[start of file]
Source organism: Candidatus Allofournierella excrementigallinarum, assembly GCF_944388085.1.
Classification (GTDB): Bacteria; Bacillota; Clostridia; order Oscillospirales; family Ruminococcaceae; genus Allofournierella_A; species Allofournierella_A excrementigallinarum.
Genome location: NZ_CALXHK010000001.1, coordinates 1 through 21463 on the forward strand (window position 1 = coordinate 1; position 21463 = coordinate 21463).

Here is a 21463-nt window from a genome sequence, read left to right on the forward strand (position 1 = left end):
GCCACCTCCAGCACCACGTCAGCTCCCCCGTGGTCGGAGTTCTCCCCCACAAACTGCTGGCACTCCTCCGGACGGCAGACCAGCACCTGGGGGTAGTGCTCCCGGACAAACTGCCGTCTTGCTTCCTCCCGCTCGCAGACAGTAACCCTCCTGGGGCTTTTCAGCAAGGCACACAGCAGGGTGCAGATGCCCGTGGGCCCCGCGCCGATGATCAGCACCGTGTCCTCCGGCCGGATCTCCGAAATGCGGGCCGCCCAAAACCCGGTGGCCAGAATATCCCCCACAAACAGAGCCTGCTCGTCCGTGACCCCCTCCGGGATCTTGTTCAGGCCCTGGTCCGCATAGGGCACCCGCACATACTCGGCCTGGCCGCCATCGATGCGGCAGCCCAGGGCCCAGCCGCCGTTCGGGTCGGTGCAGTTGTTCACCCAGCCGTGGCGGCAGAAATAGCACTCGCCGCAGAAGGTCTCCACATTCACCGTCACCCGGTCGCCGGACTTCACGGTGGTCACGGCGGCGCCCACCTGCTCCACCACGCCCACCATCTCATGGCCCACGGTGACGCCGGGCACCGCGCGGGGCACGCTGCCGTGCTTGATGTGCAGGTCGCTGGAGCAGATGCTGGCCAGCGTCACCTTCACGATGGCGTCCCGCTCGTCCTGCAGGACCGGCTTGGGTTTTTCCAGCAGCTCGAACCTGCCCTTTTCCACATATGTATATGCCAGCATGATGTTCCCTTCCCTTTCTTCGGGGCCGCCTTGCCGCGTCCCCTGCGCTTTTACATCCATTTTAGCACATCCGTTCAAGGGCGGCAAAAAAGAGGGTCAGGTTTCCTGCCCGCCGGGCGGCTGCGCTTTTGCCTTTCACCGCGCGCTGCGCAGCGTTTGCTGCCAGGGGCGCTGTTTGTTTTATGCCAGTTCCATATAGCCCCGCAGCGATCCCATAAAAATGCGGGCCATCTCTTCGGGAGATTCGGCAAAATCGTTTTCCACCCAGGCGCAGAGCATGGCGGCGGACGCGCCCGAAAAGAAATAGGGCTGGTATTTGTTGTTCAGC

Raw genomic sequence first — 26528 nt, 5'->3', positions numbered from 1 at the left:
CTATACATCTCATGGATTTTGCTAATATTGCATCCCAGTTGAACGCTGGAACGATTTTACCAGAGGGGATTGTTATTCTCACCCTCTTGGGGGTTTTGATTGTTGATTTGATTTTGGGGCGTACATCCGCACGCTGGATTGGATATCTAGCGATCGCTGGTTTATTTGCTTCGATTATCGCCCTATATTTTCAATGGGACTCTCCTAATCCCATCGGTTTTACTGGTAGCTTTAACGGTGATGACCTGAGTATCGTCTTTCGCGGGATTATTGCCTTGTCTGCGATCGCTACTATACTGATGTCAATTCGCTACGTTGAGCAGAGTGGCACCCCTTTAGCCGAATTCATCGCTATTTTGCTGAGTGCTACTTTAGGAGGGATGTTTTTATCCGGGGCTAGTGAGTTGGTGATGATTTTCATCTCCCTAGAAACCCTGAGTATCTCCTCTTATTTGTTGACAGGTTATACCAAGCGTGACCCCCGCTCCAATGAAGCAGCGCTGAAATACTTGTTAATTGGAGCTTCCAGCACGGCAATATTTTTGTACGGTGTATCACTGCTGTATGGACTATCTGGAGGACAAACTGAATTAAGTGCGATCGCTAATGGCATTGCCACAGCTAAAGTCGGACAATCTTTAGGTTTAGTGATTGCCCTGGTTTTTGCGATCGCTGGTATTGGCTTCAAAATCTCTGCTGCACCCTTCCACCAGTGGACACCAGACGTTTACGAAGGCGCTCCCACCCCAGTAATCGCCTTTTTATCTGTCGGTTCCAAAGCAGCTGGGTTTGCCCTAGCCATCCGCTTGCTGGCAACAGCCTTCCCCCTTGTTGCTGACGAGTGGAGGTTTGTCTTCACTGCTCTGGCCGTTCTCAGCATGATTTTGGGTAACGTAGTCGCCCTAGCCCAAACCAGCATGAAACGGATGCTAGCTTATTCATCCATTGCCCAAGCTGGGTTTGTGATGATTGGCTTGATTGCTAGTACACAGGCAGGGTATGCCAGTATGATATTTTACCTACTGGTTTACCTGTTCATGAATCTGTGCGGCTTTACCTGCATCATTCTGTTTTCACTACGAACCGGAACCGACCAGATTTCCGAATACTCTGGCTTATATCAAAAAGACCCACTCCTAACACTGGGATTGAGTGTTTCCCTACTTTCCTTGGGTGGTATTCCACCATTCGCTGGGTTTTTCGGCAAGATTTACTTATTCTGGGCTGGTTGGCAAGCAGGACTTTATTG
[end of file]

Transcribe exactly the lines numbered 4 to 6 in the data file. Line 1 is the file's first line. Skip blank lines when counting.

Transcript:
Here is a 21463-nt window from a genome sequence, read left to right on the forward strand (position 1 = left end):
GCCACCTCCAGCACCACGTCAGCTCCCCCGTGGTCGGAGTTCTCCCCCACAAACTGCTGGCACTCCTCCGGACGGCAGACCAGCACCTGGGGGTAGTGCTCCCGGACAAACTGCCGTCTTGCTTCCTCCCGCTCGCAGACAGTAACCCTCCTGGGGCTTTTCAGCAAGGCACACAGCAGGGTGCAGATGCCCGTGGGCCCCGCGCCGATGATCAGCACCGTGTCCTCCGGCCGGATCTCCGAAATGCGGGCCGCCCAAAACCCGGTGGCCAGAATATCCCCCACAAACAGAGCCTGCTCGTCCGTGACCCCCTCCGGGATCTTGTTCAGGCCCTGGTCCGCATAGGGCACCCGCACATACTCGGCCTGGCCGCCATCGATGCGGCAGCCCAGGGCCCAGCCGCCGTTCGGGTCGGTGCAGTTGTTCACCCAGCCGTGGCGGCAGAAATAGCACTCGCCGCAGAAGGTCTCCACATTCACCGTCACCCGGTCGCCGGACTTCACGGTGGTCACGGCGGCGCCCACCTGCTCCACCACGCCCACCATCTCATGGCCCACGGTGACGCCGGGCACCGCGCGGGGCACGCTGCCGTGCTTGATGTGCAGGTCGCTGGAGCAGATGCTGGCCAGCGTCACCTTCACGATGGCGTCCCGCTCGTCCTGCAGGACCGGCTTGGGTTTTTCCAGCAGCTCGAACCTGCCCTTTTCCACATATGTATATGCCAGCATGATGTTCCCTTCCCTTTCTTCGGGGCCGCCTTGCCGCGTCCCCTGCGCTTTTACATCCATTTTAGCACATCCGTTCAAGGGCGGCAAAAAAGAGGGTCAGGTTTCCTGCCCGCCGGGCGGCTGCGCTTTTGCCTTTCACCGCGCGCTGCGCAGCGTTTGCTGCCAGGGGCGCTGTTTGTTTTATGCCAGTTCCATATAGCCCCGCAGCGATCCCATAAAAATGCGGGCCATCTCTTCGGGAGATTCGGCAAAATCGTTTTCCACCCAGGCGCAGAGCATGGCGGCGGACGCGCCCGAAAAGAAATAGGGCTGGTATTTGTTGTTCAGC

Raw genomic sequence first — 26528 nt, 5'->3', positions numbered from 1 at the left: